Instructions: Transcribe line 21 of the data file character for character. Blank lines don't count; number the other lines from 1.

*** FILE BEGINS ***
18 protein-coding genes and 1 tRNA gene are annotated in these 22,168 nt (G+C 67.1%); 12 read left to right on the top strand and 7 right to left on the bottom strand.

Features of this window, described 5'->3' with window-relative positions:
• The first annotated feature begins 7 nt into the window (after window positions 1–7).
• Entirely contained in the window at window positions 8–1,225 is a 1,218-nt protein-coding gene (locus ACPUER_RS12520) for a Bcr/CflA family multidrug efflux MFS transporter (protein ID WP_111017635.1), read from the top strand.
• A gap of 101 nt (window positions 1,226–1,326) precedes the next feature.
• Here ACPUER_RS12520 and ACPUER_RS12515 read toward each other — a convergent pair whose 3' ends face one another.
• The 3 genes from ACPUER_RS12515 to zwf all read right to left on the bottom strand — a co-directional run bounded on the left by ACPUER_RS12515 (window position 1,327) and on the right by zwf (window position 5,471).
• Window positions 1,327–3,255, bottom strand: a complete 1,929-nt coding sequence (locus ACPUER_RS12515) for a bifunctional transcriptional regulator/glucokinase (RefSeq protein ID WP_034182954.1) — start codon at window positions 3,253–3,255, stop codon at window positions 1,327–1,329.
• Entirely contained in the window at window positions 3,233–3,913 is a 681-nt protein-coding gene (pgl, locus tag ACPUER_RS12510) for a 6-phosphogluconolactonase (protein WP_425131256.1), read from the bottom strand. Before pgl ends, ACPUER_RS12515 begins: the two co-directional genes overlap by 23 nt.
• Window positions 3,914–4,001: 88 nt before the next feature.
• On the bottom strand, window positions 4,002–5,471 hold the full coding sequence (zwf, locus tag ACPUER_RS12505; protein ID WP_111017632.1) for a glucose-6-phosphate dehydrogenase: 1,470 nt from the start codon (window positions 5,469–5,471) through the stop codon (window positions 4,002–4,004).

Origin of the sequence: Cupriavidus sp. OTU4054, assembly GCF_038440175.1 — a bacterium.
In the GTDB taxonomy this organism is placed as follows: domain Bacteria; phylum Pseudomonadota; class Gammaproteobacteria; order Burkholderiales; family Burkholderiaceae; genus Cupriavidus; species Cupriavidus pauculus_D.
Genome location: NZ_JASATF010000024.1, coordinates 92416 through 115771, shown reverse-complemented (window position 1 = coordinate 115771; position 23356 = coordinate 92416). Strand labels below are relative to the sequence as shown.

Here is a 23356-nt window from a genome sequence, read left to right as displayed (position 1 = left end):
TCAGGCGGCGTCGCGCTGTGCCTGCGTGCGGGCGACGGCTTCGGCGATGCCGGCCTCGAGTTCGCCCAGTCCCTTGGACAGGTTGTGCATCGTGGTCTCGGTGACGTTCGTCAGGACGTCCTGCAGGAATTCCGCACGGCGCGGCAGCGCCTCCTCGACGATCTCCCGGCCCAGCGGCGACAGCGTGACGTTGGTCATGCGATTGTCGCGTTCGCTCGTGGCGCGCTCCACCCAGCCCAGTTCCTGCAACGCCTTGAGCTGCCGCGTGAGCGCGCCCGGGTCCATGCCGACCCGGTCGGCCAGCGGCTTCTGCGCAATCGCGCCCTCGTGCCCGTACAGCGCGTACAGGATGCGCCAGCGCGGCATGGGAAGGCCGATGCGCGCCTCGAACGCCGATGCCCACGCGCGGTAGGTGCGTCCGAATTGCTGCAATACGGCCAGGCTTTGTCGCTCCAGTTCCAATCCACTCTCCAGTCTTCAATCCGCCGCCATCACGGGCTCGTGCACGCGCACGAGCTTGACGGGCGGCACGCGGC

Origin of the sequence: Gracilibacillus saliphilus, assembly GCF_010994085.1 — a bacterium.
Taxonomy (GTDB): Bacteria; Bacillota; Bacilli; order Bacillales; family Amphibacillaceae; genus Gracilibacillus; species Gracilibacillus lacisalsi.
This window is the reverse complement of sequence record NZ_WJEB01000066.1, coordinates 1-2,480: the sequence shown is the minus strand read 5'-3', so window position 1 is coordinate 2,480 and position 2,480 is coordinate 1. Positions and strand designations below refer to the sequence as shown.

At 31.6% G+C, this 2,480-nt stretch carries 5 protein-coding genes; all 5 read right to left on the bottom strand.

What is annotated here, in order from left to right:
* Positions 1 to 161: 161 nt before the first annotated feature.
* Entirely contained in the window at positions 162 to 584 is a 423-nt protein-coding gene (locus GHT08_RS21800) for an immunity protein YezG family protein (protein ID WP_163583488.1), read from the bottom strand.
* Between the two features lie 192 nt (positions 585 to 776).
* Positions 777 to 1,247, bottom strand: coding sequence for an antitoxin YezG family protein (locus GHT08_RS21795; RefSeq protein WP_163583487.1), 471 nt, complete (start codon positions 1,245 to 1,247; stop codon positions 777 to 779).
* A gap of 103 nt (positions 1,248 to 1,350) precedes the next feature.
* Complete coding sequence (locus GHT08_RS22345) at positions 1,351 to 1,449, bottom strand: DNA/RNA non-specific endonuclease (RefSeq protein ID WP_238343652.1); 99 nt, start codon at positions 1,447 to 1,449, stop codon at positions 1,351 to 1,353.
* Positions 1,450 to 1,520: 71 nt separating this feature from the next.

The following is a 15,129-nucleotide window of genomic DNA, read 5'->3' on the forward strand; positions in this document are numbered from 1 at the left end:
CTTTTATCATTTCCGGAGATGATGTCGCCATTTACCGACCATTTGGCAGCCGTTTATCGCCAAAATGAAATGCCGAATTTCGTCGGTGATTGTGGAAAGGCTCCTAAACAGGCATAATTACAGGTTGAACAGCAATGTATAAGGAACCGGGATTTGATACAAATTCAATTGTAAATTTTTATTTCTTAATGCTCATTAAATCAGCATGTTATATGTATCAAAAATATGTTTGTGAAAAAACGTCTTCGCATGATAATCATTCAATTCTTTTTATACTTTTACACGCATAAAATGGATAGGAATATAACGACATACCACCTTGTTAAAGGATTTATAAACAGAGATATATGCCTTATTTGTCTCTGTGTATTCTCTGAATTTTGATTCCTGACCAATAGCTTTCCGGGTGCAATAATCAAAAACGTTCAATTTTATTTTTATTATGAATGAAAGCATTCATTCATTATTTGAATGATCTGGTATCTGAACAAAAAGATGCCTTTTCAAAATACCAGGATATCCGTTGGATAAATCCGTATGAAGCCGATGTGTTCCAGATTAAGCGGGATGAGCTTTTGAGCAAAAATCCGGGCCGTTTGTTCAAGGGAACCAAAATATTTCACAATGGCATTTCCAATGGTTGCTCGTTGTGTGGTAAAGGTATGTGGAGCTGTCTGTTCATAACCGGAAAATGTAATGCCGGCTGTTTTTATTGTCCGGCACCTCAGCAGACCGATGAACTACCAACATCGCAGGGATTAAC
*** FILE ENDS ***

What is annotated here, in order from left to right: